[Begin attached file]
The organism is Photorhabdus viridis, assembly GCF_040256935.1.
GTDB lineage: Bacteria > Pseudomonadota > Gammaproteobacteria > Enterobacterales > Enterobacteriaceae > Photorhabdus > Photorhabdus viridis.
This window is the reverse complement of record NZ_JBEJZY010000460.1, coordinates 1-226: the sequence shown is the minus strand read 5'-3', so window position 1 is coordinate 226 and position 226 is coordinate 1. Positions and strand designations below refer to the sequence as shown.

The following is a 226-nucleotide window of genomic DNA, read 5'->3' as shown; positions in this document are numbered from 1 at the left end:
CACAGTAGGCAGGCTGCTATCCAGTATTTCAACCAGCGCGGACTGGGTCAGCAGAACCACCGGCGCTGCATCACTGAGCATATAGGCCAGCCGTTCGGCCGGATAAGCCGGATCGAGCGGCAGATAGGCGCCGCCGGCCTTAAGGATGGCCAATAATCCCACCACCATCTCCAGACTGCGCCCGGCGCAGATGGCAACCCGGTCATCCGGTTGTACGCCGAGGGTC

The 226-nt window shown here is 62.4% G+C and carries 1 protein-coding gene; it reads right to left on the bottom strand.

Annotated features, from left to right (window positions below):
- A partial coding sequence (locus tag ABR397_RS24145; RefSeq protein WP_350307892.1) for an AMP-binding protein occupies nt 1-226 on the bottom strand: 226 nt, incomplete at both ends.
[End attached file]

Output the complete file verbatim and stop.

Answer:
The organism is Photorhabdus viridis, assembly GCF_040256935.1.
GTDB lineage: Bacteria > Pseudomonadota > Gammaproteobacteria > Enterobacterales > Enterobacteriaceae > Photorhabdus > Photorhabdus viridis.
This window is the reverse complement of record NZ_JBEJZY010000460.1, coordinates 1-226: the sequence shown is the minus strand read 5'-3', so window position 1 is coordinate 226 and position 226 is coordinate 1. Positions and strand designations below refer to the sequence as shown.

The following is a 226-nucleotide window of genomic DNA, read 5'->3' as shown; positions in this document are numbered from 1 at the left end:
CACAGTAGGCAGGCTGCTATCCAGTATTTCAACCAGCGCGGACTGGGTCAGCAGAACCACCGGCGCTGCATCACTGAGCATATAGGCCAGCCGTTCGGCCGGATAAGCCGGATCGAGCGGCAGATAGGCGCCGCCGGCCTTAAGGATGGCCAATAATCCCACCACCATCTCCAGACTGCGCCCGGCGCAGATGGCAACCCGGTCATCCGGTTGTACGCCGAGGGTC

The 226-nt window shown here is 62.4% G+C and carries 1 protein-coding gene; it reads right to left on the bottom strand.

Annotated features, from left to right (window positions below):
- A partial coding sequence (locus tag ABR397_RS24145; RefSeq protein WP_350307892.1) for an AMP-binding protein occupies nt 1-226 on the bottom strand: 226 nt, incomplete at both ends.